However, the Bronx Narcotics officers may not have been justified in entering Graham’s home on the basis of a reasonable suspicion of destruction of evidence of a crime. To make a warrantless entry of a person’s home based on the reasonable suspicion of the imminent destruction of evidence of a crime those officers would have needed probable cause to arrest the individual. It appears that Graham was destroying such evidence when he attempted to flush the marijuana down the toilet. But if he possessed even as much as 24.9 grams, then the police would not have had probable cause to arrest him in the first place. It may not have been an exigent circumstance sufficient to justify a warrantless entry if Graham was only flushing a citation-worthy amount of contraband.
Of course, the reason why Bronx residents are demonstrating against police brutality is the NYPD’s killing of Graham. According to the NYPD Patrol Guide,
(a) Police officers shall not use deadly physical force against another person unless they have probable cause to believe they must protect themselves or another person present from imminent death or serious physical injury. . . .
(d) Police officers shall not discharge their firearms to subdue a fleeing felon who presents no threat of imminent death or serious physical injury to themselves or another person present.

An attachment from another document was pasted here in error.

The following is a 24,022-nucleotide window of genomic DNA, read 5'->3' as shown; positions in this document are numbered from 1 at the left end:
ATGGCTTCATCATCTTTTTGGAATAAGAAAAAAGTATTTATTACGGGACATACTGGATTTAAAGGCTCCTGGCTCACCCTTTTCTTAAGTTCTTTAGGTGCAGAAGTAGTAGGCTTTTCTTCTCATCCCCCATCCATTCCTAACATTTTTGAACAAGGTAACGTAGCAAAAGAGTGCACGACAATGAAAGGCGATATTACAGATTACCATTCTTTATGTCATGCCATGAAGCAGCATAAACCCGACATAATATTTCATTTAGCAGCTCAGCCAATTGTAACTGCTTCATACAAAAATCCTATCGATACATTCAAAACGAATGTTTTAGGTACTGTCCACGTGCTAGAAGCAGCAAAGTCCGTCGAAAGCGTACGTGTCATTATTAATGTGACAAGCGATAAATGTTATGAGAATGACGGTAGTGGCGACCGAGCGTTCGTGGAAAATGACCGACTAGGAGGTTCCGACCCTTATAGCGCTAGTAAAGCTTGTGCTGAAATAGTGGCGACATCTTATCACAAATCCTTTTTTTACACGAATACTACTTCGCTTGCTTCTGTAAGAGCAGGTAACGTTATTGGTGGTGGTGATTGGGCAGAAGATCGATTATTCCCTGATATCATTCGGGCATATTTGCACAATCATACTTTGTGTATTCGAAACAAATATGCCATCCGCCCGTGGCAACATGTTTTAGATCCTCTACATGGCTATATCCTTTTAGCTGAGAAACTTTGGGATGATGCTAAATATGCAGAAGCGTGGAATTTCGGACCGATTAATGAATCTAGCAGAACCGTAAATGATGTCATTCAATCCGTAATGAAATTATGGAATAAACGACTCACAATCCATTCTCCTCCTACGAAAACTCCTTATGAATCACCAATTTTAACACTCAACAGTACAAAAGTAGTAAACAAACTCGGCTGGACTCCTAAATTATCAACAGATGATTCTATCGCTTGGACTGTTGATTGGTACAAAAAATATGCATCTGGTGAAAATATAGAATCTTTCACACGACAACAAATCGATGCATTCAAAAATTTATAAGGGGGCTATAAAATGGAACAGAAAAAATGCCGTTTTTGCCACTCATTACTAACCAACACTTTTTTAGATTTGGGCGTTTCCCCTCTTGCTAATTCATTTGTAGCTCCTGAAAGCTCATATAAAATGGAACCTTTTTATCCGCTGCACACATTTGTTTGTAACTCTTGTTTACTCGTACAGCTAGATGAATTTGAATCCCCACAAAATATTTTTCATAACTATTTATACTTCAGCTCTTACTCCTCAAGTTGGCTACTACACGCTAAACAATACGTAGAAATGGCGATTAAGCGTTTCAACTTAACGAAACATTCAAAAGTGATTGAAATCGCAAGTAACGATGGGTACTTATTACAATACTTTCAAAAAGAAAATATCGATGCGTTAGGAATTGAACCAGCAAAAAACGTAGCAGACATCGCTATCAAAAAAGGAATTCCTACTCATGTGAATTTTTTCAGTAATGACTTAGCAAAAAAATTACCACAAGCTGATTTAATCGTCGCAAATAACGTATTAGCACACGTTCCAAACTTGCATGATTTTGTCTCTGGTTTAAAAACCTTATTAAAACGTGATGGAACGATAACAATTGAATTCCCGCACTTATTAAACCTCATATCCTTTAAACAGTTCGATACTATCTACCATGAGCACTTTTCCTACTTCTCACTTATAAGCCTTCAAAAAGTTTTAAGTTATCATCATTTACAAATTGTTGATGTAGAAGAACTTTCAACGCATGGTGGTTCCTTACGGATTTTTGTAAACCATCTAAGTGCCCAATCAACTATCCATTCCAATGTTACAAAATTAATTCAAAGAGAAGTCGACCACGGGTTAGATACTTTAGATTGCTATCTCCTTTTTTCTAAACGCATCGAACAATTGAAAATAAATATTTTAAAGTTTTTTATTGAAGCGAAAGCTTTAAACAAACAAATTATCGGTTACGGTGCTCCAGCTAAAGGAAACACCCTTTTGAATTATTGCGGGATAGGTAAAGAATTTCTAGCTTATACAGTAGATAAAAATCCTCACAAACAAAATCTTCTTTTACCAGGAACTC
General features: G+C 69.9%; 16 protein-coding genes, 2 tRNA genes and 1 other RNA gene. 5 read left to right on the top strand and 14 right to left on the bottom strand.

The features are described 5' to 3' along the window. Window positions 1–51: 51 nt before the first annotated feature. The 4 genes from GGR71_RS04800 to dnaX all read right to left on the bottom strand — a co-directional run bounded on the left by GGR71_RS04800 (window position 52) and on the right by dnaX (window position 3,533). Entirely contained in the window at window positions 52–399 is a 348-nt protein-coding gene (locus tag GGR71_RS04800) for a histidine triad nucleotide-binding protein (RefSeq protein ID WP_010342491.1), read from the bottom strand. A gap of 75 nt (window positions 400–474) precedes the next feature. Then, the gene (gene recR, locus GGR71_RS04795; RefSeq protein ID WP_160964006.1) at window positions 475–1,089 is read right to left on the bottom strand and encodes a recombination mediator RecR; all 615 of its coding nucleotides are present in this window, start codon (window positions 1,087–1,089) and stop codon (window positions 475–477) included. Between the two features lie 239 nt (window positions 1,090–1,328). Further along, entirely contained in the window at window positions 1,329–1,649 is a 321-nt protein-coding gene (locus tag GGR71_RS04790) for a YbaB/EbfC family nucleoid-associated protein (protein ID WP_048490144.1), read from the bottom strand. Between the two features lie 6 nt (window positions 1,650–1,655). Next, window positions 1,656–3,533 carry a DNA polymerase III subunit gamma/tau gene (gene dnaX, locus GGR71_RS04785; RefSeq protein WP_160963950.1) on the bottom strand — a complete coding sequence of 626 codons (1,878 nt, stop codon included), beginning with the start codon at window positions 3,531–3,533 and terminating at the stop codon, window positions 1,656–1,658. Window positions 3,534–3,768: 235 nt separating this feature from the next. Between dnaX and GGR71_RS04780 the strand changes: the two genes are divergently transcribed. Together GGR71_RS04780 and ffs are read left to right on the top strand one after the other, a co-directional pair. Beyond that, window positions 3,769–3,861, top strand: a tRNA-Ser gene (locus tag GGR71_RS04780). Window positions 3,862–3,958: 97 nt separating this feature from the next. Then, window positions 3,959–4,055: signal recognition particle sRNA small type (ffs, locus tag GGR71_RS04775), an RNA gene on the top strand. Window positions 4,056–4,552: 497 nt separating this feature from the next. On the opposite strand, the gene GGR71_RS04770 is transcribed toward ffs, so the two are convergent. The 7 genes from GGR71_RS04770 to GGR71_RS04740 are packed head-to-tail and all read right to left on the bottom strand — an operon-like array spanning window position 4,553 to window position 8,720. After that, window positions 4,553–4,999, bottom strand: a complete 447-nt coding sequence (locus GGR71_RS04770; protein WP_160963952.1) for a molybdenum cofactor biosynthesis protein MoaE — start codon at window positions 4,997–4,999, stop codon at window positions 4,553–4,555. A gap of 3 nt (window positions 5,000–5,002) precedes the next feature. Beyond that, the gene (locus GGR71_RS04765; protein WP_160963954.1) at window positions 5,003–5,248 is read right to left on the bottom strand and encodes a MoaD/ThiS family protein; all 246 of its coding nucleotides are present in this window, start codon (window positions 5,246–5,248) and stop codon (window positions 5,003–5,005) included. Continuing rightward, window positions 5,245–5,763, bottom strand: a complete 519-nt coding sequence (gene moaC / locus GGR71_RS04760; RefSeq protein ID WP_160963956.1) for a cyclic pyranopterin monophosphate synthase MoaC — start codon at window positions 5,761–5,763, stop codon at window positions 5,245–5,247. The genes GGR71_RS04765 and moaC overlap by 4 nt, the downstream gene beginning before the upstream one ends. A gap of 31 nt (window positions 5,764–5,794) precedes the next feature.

It is unequivocally illegal for the police to shoot a person merely based on the suspicion that that person might possess a gun. In order for a police officer to use lethal force in an instance such as this, that officer must be reasonably certain that a specific individual both has a deadly weapon and that that individual is either presently using or about to use that deadly weapon. During his fatal shooting, Graham did not even have a weapon in his possession, and nothing appears to suggest that he posed an imminent threat of death or injury to anyone. Even if Graham had a gun, a teenager cowering in their bathroom does not fit the profile of a person about to shoot someone.
One might like to think that the killing of Rahmarley Graham might even elicit some sort of policy change to prevent such a tragedy from occurring again. Mayor Bloomberg is expected to pay his personal condolences to the Graham family, perhaps make a point of attending more Bronx community meetings. But the death of Graham is not just a case of “a few bad apples” in the NYPD. With the mistaken slayings of Amadou Diallo and Sean Bell, the sadistic assaults on Abner Louima and Jatiek Reed all in such recent memory, it appears that the NYPD has a widespread brutality problem.
New York City residents, especially in the Bronx, are clamoring for substantive justice and comprehensive change. The NYPD must do more to curb the use of excessive force among its members. Granted, the Narcotics officer’s use of lethal force in the Graham case appears to have been in violation of New York state law and NYPD’s stated policy. The fact that NYPD officers have been violating the rules on the use of force so regularly evinces that the Department needs to thoroughly improve its recruitment, training, and oversight of its personnel. Police officers who use excessive force have no place amongst the ranks of New York’s Finest. Moreover, to demonstrate that no man is above the law, the Bronx District Attorney must adequately prosecute the Narcotics officer who illegally shot and killed Rahmarley Graham.